"Gajda's chronicle reveals an enduring tension between principles of free speech and respect for individuals' private lives. ...just the sort of road map we could use right now."-The Atlantic "Wry and fascinating...Gajda is a nimble storyteller [and] an insightful guide to a rich and textured history that gets easily caricatured, especially when a culture war is raging."-The New York Times An urgent book for today's privacy wars: the surprising history of the fitful development of the right to privacy-and its battle against the public's right to know. The battle between an individual's right to privacy and the public's right to know has been fought for centuries. The founders demanded privacy for all the wrong press-quashing reasons. Supreme Court jus tice Louis Brandeis famously promoted First Amend ment freedoms but argued strongly for privacy too; and presidents from Thomas Jefferson through Don ald Trump confidently hid behind privacy despite intense public interest in their lives. Today privacy seems simultaneously under siege and surging. And that's doubly dangerous, as legal expert Amy Gajda argues. Too little privacy can mean extraordinary profits and power for people who deal in and publish soul-crushing secrets. Too much means the famous and infamous can cloak themselves in secrecy. Seek and Hide carries us from the very start, when privacy concepts first entered American law and society, to now, when the law al lows a Silicon Valley titan to destroy a media site like Gawker out of spite. Muckraker Upton Sinclair, like Nellie Bly before him, pushed the envelope of privacy and propriety and then became a privacy advocate when journalists used the same techniques against him. By the early 2000s we were on our way to today's full-blown crisis in the digital age, worrying that smartphones, webcams, basement publishers, and the forever internet had erased the right to privacy completely. Should everyone have privacy in their personal lives? Can privacy exist in a public place? Is there a right to be forgotten even in the United States? Is it too late to get control of data privacy? This fascinat ing and necessary book shows us how the answers may not be what you expect, or hope, how technol ogy makes these issues more complicated than ever before, and how we can learn from the mistakes of the past as we try to balance privacy and First Amend ment freedoms in a modern age.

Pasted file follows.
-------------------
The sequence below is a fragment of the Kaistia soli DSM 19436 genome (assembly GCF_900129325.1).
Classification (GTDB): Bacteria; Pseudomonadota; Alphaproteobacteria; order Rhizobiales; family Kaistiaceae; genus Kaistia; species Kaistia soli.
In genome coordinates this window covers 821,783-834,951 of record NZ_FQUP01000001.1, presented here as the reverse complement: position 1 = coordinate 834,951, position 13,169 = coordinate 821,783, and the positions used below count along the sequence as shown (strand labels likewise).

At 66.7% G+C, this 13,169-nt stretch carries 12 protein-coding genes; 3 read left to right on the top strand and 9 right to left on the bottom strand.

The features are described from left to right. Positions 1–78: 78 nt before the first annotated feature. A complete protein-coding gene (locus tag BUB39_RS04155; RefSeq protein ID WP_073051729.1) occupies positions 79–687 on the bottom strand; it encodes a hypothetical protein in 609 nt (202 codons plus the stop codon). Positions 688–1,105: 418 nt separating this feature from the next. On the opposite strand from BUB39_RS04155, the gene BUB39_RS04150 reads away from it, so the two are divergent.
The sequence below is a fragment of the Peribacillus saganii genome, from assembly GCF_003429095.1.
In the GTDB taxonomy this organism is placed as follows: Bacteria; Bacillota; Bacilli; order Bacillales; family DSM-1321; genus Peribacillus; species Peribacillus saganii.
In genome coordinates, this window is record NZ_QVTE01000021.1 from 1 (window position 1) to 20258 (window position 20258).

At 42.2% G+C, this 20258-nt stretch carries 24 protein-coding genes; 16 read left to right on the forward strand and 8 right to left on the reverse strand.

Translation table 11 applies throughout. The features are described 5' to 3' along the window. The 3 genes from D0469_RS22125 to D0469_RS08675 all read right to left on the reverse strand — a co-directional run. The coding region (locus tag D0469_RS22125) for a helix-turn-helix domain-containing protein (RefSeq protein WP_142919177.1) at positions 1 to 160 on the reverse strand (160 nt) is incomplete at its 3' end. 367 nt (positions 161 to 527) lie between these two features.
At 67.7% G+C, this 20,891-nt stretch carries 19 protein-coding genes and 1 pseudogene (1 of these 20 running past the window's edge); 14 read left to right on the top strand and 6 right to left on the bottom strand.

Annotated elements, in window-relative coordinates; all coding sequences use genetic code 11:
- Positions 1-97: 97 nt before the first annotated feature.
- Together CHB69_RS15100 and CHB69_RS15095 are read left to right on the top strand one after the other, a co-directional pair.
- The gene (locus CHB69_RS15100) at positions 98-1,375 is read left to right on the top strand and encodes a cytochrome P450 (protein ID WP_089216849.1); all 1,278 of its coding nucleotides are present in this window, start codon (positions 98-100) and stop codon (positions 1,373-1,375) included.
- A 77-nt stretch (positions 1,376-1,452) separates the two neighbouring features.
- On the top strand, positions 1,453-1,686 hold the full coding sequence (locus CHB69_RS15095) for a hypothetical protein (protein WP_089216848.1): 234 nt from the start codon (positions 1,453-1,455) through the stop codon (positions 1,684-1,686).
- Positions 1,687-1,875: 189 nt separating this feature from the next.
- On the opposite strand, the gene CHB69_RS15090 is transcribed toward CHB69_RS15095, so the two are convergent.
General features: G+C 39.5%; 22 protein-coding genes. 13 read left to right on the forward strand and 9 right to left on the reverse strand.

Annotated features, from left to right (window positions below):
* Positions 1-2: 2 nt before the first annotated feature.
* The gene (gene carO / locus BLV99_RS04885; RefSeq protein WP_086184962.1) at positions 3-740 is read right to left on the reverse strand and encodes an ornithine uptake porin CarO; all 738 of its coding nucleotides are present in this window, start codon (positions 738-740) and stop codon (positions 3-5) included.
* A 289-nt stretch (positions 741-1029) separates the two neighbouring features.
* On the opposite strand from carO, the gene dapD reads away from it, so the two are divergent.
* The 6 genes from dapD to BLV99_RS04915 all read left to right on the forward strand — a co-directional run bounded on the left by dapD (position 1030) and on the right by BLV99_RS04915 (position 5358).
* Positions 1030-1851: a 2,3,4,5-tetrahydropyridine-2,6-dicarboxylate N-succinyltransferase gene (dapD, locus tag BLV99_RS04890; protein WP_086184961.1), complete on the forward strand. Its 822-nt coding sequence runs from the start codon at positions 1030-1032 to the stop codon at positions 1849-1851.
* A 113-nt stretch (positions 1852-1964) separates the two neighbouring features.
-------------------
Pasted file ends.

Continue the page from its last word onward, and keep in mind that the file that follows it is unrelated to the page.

This unique book analyses the impact of international human rights on the concept of gender, demonstrating that gender emerged in the medical study of sexuality and has a complex and broad meaning beyond the sex and gender binaries often assumed by human rights law. Ekaterina Yahyaoui Krivenko skilfully illustrates the dynamics within the field of human rights which hinder the expansion of the concept of gender and which strategies and mechanisms allow and facilitate such an expansion. Gender and Human Rights surveys the development of human rights from the creation of the United Nations up to the present day and discusses key examples of the prohibition of violence and the regulation of culture and family in the context of human rights. This multidisciplinary study also incorporates additional perspectives from medical science, feminism and queer theory. This concise yet engaging book will be a valuable resource for scholars, students and activists working at the intersection of gender law and human rights law, providing a critical overview of the topic alongside strategies for future growth.